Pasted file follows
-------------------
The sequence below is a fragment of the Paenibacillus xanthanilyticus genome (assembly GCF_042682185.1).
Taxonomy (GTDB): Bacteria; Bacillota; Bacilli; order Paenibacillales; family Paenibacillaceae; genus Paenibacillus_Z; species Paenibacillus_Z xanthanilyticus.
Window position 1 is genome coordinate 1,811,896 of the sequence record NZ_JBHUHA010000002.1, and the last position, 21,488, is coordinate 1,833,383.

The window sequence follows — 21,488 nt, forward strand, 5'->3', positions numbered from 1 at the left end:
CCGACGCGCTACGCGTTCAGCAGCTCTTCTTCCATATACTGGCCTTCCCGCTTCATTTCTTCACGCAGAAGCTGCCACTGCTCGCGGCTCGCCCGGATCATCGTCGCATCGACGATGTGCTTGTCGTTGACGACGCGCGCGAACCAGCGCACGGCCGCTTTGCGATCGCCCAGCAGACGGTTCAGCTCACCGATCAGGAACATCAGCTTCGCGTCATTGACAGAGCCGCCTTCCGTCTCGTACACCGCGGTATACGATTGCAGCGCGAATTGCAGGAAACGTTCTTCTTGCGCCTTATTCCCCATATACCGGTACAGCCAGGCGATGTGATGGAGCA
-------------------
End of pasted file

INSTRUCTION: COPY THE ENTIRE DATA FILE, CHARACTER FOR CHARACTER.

The sequence below is a fragment of the Paenibacillus xanthanilyticus genome (assembly GCF_042682185.1).
Taxonomy (GTDB): Bacteria; Bacillota; Bacilli; order Paenibacillales; family Paenibacillaceae; genus Paenibacillus_Z; species Paenibacillus_Z xanthanilyticus.
Window position 1 is genome coordinate 1,811,896 of the sequence record NZ_JBHUHA010000002.1, and the last position, 21,488, is coordinate 1,833,383.

The window sequence follows — 21,488 nt, forward strand, 5'->3', positions numbered from 1 at the left end:
CCGACGCGCTACGCGTTCAGCAGCTCTTCTTCCATATACTGGCCTTCCCGCTTCATTTCTTCACGCAGAAGCTGCCACTGCTCGCGGCTCGCCCGGATCATCGTCGCATCGACGATGTGCTTGTCGTTGACGACGCGCGCGAACCAGCGCACGGCCGCTTTGCGATCGCCCAGCAGACGGTTCAGCTCACCGATCAGGAACATCAGCTTCGCGTCATTGACAGAGCCGCCTTCCGTCTCGTACACCGCGGTATACGATTGCAGCGCGAATTGCAGGAAACGTTCTTCTTGCGCCTTATTCCCCATATACCGGTACAGCCAGGCGATGTGATGGAGCA